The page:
revolutionists and the opponents of threw a ring into the Adriatic in formal Napoleon. token of this espousal, or of perpetual do 8 The conclusion of a series of sonnets to the minion.
SAMUEL TAYLOR COLERIDGE Singing of Mount Abora.
Could I revive within me (1772-1834)
Her symphony and song,
To such a deep delight 'twould win me,
That with music loud and long,
I would build that dome in air, A stately pleasure-dome decree:
That sunny dome! those caves of ice! Where Alph, the sacred river, ran
And all who heard should see them there,
And all should cry, Beware! Beware!
50 So twice five miles of fertile ground
Weave a circle round him thrice,
10 Enfolding sunny spots of greenery.
THE RIME OF THE ANCIENT MARINERT But oh! that deep romantic chasm which slanted
IN SEVEN PARTS
Pole : and how from thence she made her course And from this chasm, with ceaseless turmoil to the Tropical Latitude of the Great Pacific seething,
Ocean ; and of the strange things that befell; and
in what manner the Ancyent Marinere came back As if this earth in fast thick pants were to his own Country.
breathing, A mighty fountain momently was forced : Amid whose swift half-intermitted burst
PART I. Huge fragments vaulted like rebounding hail,
It is an ancient Mariner, Or chaffy grain beneath the thresher's flail:
And he stoppeth one of three. And 'mid these dancing rocks at once and ever
"By thy long gray beard and glittering eye, It flung up momently the sacred river.
Now wherefore stopp'st thou me
1.12. An ancient Mariner meeteth three Gal-
† From the publication, in 1798, of the Lyrical Ancestral voices prophesying war!
Ballads, "the joint production of Coleridge
and Wordsworth, may be dated very defiThe shadow of the dome of pleasure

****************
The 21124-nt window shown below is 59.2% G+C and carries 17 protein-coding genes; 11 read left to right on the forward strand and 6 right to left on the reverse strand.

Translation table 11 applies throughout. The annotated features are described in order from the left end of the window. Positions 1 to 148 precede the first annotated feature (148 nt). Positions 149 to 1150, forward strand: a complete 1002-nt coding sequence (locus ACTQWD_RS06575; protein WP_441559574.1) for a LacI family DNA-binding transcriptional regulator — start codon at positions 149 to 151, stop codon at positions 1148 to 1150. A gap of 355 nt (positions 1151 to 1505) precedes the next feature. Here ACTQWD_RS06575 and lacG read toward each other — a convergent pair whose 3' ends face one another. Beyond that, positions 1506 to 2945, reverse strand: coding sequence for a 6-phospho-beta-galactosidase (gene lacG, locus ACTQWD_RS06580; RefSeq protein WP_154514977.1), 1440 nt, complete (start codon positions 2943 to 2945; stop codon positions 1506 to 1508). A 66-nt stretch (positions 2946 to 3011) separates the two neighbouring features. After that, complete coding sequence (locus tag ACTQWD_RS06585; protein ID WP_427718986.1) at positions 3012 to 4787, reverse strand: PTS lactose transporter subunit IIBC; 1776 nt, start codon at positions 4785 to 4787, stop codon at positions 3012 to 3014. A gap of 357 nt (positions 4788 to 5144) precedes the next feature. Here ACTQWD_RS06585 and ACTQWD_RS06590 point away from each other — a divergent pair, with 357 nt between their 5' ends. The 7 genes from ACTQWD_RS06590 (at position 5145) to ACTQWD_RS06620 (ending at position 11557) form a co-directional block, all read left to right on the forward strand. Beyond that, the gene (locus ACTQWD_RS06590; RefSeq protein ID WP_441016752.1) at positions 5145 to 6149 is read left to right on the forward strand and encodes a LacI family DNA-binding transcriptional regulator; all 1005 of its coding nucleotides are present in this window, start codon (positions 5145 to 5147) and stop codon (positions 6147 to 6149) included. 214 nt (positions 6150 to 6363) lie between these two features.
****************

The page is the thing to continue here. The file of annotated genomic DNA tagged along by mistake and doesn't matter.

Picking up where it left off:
nitely the recognition of the new spirit in
English literature which is commonly spoken Floated midway on the waves;
of as the Romantic Revival. See Eng. Lit.. Where was heard the mingled measure
pp. 232-235. Coleridge, in the fourteenth
chapter of his Biographia Literaria, writes of From the fountain and the caves.
the occasion of the Lyrical Ballads as follows: It was a miracle of rare device,
"During the first year that Mr. Wordsworth and A sunny pleasure-dome with caves of ice!
I were neighbours, our conversations turned fre
quently on the two cardinal points of poetry, the A damsel with a dulcimer
power of exciting the sympathy of the reader by a
faithful adherence to the truth of nature, and In a vision once I saw:
the power of giving the interest of novelty by the
modifying colours of the imagination. The sudIt was an Abyssinian maid,
den charm, which accidents of light and shade, And on her dulcimer she played,
40 which moonlight or sunset, diffused over a known
and familiar landscape, appeared to represent the Coleridge says this poem was composed when practicability of combining both. These are the
he had fallen asleep just after reading from poetry of nature. The thought suggested itself Marco Polo in Purchas's Pilgrimage how "In (to which of us I do not recollect) that a series Xandu did Cublal Can build a stately pal of poems might be composed of two sorts.
In ace," etc. There were more lines which he falled
the one, the incidents and agents were to be. in to record. Charles Lamb spoke of the poem as "a vision which he (Coleridge) repeats so
part at least, supernatural; and the excellence
aimed at was to consist in the interesting of the enchantingly that it irradiates and brings heaven and elysian bowers into my parlour
affections by the dramatic truth of such emotions when he sings or says it."
as would naturally accompany such situations,
supposing them real. And real in this sense they 1A region in Tartary.. 2 Kubla the Cham, or have been to every human being who, from what
ever source of delusion, has at any time believed